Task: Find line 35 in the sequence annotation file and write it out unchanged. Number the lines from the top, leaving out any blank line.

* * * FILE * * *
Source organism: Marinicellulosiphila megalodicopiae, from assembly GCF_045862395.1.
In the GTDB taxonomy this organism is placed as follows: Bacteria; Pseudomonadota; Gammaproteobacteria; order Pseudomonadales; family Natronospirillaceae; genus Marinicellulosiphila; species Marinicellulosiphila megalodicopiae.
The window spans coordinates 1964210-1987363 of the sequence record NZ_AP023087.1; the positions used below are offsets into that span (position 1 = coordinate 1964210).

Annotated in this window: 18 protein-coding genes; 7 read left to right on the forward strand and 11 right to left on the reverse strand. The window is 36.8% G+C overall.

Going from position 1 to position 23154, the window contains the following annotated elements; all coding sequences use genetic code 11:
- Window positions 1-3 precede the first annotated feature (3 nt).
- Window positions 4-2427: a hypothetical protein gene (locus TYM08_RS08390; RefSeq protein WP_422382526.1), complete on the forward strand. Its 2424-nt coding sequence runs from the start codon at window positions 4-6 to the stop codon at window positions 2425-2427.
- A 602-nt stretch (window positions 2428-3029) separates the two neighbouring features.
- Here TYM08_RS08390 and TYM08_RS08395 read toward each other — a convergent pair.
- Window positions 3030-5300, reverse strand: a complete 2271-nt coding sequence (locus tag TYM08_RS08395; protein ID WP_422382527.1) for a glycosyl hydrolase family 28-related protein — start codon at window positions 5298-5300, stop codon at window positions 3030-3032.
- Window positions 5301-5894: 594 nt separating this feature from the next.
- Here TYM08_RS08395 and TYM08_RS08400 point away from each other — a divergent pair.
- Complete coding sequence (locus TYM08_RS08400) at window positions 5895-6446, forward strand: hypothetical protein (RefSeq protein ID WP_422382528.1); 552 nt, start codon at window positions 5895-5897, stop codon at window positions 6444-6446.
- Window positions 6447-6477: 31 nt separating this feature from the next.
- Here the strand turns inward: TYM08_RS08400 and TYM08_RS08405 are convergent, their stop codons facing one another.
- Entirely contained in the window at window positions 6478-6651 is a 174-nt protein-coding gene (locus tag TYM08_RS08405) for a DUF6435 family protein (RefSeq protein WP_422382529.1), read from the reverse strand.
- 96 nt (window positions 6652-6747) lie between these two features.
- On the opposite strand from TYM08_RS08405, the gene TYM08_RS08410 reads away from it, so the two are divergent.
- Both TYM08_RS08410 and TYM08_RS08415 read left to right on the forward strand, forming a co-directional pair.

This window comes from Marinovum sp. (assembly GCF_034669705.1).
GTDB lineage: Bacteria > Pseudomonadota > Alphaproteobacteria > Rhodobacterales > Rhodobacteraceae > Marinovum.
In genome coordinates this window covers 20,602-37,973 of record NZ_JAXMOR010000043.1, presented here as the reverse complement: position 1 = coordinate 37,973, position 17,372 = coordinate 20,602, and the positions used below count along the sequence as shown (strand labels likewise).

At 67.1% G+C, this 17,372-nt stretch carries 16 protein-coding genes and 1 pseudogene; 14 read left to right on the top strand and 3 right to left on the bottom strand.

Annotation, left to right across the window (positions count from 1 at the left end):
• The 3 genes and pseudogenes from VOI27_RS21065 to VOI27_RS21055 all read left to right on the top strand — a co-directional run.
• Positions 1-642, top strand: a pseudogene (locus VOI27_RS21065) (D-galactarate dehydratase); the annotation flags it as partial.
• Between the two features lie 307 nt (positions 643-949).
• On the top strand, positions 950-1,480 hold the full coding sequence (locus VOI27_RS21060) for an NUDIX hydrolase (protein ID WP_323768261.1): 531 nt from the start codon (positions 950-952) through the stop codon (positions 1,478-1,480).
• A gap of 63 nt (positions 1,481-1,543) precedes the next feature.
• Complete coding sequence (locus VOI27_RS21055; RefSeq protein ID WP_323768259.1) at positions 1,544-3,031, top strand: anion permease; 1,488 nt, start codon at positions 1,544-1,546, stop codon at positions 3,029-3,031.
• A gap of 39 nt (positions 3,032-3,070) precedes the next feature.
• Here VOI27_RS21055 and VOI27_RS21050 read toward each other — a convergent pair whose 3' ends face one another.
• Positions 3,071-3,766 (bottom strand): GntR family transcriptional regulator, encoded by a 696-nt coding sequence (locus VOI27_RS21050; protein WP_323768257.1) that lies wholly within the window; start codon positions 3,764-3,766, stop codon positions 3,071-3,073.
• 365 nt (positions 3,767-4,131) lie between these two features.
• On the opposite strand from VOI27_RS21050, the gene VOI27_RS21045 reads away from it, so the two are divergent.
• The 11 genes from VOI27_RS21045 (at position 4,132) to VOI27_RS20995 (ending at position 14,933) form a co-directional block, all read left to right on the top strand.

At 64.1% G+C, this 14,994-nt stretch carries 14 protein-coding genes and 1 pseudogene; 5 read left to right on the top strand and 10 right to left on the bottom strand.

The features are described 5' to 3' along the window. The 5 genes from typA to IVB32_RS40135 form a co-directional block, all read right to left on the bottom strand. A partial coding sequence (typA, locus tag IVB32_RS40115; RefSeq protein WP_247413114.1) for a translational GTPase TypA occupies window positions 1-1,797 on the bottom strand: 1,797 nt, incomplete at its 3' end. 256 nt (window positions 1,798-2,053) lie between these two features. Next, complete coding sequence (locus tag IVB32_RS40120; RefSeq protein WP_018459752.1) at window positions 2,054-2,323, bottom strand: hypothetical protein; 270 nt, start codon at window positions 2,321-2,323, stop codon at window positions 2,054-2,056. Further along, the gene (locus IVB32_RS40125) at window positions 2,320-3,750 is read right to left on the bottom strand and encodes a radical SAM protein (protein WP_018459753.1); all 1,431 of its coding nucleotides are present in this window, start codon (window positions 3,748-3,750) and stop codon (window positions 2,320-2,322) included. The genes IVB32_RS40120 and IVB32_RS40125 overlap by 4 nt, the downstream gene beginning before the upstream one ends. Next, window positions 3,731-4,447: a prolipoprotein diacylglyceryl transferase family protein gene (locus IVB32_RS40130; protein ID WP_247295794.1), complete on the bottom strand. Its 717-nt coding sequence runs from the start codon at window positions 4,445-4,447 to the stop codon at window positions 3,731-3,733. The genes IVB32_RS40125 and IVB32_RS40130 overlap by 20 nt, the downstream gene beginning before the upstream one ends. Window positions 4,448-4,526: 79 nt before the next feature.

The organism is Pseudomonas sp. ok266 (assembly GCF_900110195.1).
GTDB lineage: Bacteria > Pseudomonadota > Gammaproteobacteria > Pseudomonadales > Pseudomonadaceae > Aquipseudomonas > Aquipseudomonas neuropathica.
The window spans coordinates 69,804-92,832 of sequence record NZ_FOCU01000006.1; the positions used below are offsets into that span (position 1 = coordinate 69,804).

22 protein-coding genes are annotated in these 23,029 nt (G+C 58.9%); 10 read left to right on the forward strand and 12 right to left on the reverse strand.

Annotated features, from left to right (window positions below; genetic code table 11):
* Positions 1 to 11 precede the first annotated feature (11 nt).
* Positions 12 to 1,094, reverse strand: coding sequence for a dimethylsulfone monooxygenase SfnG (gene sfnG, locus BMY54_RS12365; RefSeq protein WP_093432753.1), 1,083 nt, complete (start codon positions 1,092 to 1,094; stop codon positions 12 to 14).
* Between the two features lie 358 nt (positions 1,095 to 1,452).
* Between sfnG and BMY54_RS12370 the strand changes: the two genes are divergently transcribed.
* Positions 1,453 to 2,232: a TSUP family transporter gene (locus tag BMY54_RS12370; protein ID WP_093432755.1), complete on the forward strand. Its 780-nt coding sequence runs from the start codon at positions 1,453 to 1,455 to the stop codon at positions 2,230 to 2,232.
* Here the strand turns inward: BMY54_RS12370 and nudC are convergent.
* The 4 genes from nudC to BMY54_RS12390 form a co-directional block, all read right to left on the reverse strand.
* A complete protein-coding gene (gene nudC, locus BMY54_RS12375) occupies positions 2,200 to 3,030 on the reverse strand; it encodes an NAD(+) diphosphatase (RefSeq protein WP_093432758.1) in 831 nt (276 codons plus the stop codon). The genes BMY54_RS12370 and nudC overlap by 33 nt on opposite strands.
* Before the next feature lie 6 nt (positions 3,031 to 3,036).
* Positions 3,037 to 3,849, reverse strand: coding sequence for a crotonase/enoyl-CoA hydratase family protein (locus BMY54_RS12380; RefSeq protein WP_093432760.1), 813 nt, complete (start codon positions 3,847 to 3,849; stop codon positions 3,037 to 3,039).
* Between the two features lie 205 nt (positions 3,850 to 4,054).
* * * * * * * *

• On the opposite strand from VOI27_RS21050, the gene VOI27_RS21045 reads away from it, so the two are divergent.